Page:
E-newsletter from Mark and Ben Cullen

Our cold frames are full.

That is a funny one: "cold frames" are designed to heat up young, tender seedlings to prepare them for planting out in a couple of weeks, or so. Why don't we call them "warm frames" or, on days like this, when the sun is shining and we have to prop the top open with a piece of string before the little darlings burn up, "hot frames".

The English language provides almost as many challenges as our changing Canadian weather. As we travel this great country, we are keenly aware that we are drawn together as a people by two things: hockey and weather. Fingers crossed on the Jets next BIG win.

Fingers and toes crossed that we are through with frost for the season and the slow-to-warm soil will finally be suitable for planting our hot crops, like tomatoes and peppers, within the next couple of weeks.

This is our first "food gardening" newsletter of the year. You will receive one mid-month until October.  We hope that these messages are not an intrusion but a helpful missive on your journey to better food gardening.
Recently we planted out our romaine lettuce, cauliflower, broccoli, onion sets, and Spanish onion transplants. 

You could plant out any of the gassy veggies now. If you like Brussels sprouts, for instance, go for it. 

In our zone 5 gardens, Ben in Guelph and Mark in Stouffville Ontario, our gardens fit somewhere in the middle of Canadian gardens as zones go. 

Some readers will be into the 'frost free zone' and many more will have to wait a couple of weeks for that miracle of nature. To our Newfoundland readers and those of you in the far north, you must be blessed with great patience as you will need it.
Regardless of where you live, you can sow frost hardy crops like beets, carrots, peas, all forms of lettuce and radishes. Go for it and let us know how that works out for you.

Remember that all root crops require a nice open soil. That is garden-speak for sandy loam. Lots of sharp sand and generous quantities of compost are required to open the soil up to allow water to move through it freely.

For some time now, gardeners and farmers have tended to minimize the amount of disruption to the soil that tilling produces by doing less of it. The reason for this is that the soil-borne mycorrhiza and invertebrates (insects) work best when they are left undisturbed.
Mark is using his new MTD small tiller to merely make a row for new planting and Ben, the more ambitious of us two, is hand digging where he plants and sows. 

Ben loves his new Mark's Choice long handled stainless steel shovel that he bought from Home Hardware Newcastle. But we digress.
The rest of the garden is weeded with the marvelous new Mark's Choice Back Hoe (with apologies for how self-serving this sounds.   While attending a recent event at Alexandria Home Hardware, the first customer of the evening came up to Mark to tell him how thrilled she was with the Back Hoe. Mark gave her a hug).
Here are the critical points to keep in mind to produce the best food garden of your life:

1. Soil prep is key. Mark adds four to five centimetres of finished compost to his veggie garden this week. He lets earth worms pull it down: he does not turn it under. Ben adds Bio Max composted cattle manure.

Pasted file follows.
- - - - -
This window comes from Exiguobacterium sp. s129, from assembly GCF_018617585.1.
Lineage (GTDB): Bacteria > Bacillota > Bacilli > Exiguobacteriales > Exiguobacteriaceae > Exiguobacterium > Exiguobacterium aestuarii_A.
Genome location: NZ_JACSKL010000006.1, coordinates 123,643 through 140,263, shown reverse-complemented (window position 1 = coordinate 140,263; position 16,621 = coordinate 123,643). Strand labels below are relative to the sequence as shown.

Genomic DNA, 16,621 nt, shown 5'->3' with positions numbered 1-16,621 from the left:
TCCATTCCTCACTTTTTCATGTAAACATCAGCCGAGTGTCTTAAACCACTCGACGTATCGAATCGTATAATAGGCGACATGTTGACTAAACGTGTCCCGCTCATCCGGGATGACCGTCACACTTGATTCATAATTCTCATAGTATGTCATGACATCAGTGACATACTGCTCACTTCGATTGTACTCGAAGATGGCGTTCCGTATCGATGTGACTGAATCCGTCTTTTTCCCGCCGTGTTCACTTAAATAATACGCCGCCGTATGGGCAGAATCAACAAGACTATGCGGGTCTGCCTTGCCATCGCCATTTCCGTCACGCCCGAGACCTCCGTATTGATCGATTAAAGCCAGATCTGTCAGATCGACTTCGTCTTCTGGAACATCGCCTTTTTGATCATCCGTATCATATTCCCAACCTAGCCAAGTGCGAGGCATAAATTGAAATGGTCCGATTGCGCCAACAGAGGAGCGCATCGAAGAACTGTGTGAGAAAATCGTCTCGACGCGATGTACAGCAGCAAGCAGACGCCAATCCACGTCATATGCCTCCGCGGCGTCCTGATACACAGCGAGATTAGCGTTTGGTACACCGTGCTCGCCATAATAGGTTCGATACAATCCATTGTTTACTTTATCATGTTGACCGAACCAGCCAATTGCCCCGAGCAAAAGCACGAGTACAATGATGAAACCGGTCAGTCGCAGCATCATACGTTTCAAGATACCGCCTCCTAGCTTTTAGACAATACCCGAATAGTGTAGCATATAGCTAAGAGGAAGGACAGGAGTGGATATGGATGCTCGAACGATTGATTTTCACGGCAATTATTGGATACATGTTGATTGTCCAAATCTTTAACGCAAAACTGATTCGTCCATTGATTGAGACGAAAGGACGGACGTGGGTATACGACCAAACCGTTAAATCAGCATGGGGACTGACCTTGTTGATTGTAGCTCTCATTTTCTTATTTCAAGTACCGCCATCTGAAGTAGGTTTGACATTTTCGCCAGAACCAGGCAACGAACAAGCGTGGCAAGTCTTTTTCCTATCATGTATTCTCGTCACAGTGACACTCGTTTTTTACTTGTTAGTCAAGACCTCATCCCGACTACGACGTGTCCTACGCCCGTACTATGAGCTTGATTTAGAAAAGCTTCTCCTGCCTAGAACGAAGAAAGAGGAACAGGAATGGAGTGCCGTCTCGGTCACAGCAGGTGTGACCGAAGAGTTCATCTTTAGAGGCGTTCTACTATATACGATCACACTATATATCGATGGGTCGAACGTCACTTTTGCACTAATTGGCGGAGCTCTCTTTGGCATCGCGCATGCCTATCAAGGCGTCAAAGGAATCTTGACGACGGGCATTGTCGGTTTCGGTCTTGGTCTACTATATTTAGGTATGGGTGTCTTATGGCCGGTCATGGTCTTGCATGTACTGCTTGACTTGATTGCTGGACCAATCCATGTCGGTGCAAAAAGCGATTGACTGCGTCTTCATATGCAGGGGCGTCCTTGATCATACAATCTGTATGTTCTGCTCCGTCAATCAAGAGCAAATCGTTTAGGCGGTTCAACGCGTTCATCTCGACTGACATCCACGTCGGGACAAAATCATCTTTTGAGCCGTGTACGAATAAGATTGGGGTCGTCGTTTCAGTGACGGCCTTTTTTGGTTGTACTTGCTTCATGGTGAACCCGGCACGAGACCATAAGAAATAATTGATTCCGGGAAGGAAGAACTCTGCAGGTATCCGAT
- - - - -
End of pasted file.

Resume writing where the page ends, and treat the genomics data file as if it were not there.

2. For root crops like carrots and beets add lots of 'play sand'. Dig it as deep as you expect your root crops to grow. Do you dream of nice long, sweet carrots? Dig in lots of sand.
3. Row cover. Cover all lettuce-type and brassicas with a floating row cover. There is an excellent version for sale at Home Hardware: the Mark's Choice Row Cover Kit for about $25. This prevents damage from a light frost and invasions of flea beetles  and the dreaded cabbage moth.

4. Plant herbs in a hot spot in your garden. For this reason herbs generally lend themselves well to container planting.  Containers warm up early and get hotter than terra firma and all herbs love heat.
5. Fruit trees. Do nothing while they are in bloom. Let them flower and let bees, honey and native bees alike, do their work undisturbed.

6. Feed your transplants.  10-52-10 or compost tea will get them off to a good start.  Compost tea is made by 'steeping' a half filled pillow case with compost or composted manure in your rain barrel of a large bucket.  After 48 hours it is ready.  Mix 3 parts water with one part compost tea for great, all natural fertilizer.

7. Start 'hardening' off frost tender plants like tomatoes and peppers.  This means placing them out of doors for short periods of about an hour, to start gradually increasing to a full day and then in about 2 weeks leaving them out over night. 
The idea is to get the tender darlings used to the intensity of the sun, wind and cool evening temps before you plant outdoors in 10 days to 2 weeks. 

On another note, our column in the Toronto Star last Saturday celebrated and defended the preservation of Toronto's oldest tree, a 350 year old red oak. A beauty.  We sent readers to a website, to donate to help save the tree, that was temporarily inactive. Here is the updated link if you wish to support our efforts. And here is the story if you happened to miss it.
Note that we will be at the Community Fish Fry Dinner in Wellesley Ontario, on Friday May 25. If you happen to be in the area buying, say, some apple butter, be sure to drop by and enjoy a fish fry and an introduction to an exciting era in Canadian gardening with Ben and Mark. We will be having fun with community minded people at the Wellesley Arena. Proceeds support the Wellesley Pond Restoration project.  Sponsored by John Kuepfer's Wellesley Home Centre, family and friendly staff.

Photo from last year's Fish Fry

We are now sounding a lot like a sign-off for the Rick Mercer show.
The difference is, we are serious.
Go Jets Go!
We will be in touch again end of month.